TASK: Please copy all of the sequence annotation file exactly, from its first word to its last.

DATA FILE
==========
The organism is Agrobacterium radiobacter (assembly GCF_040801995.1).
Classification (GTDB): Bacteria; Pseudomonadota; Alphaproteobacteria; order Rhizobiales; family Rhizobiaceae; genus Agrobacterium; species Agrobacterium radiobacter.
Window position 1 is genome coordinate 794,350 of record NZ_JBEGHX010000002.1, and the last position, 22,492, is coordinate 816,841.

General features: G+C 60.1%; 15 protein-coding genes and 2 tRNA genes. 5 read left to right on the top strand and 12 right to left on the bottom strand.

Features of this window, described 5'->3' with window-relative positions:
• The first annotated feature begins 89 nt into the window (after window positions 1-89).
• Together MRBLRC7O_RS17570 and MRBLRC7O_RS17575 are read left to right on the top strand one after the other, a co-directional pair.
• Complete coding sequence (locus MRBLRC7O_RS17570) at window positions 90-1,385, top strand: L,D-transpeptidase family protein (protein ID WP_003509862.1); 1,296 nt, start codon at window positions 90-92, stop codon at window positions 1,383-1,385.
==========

The organism is Agrobacterium radiobacter (assembly GCF_040801995.1).
Classification (GTDB): Bacteria; Pseudomonadota; Alphaproteobacteria; order Rhizobiales; family Rhizobiaceae; genus Agrobacterium; species Agrobacterium radiobacter.
Window position 1 is genome coordinate 794,350 of record NZ_JBEGHX010000002.1, and the last position, 22,492, is coordinate 816,841.

General features: G+C 60.1%; 15 protein-coding genes and 2 tRNA genes. 5 read left to right on the top strand and 12 right to left on the bottom strand.

Features of this window, described 5'->3' with window-relative positions:
• The first annotated feature begins 89 nt into the window (after window positions 1-89).
• Together MRBLRC7O_RS17570 and MRBLRC7O_RS17575 are read left to right on the top strand one after the other, a co-directional pair.
• Complete coding sequence (locus MRBLRC7O_RS17570) at window positions 90-1,385, top strand: L,D-transpeptidase family protein (protein ID WP_003509862.1); 1,296 nt, start codon at window positions 90-92, stop codon at window positions 1,383-1,385.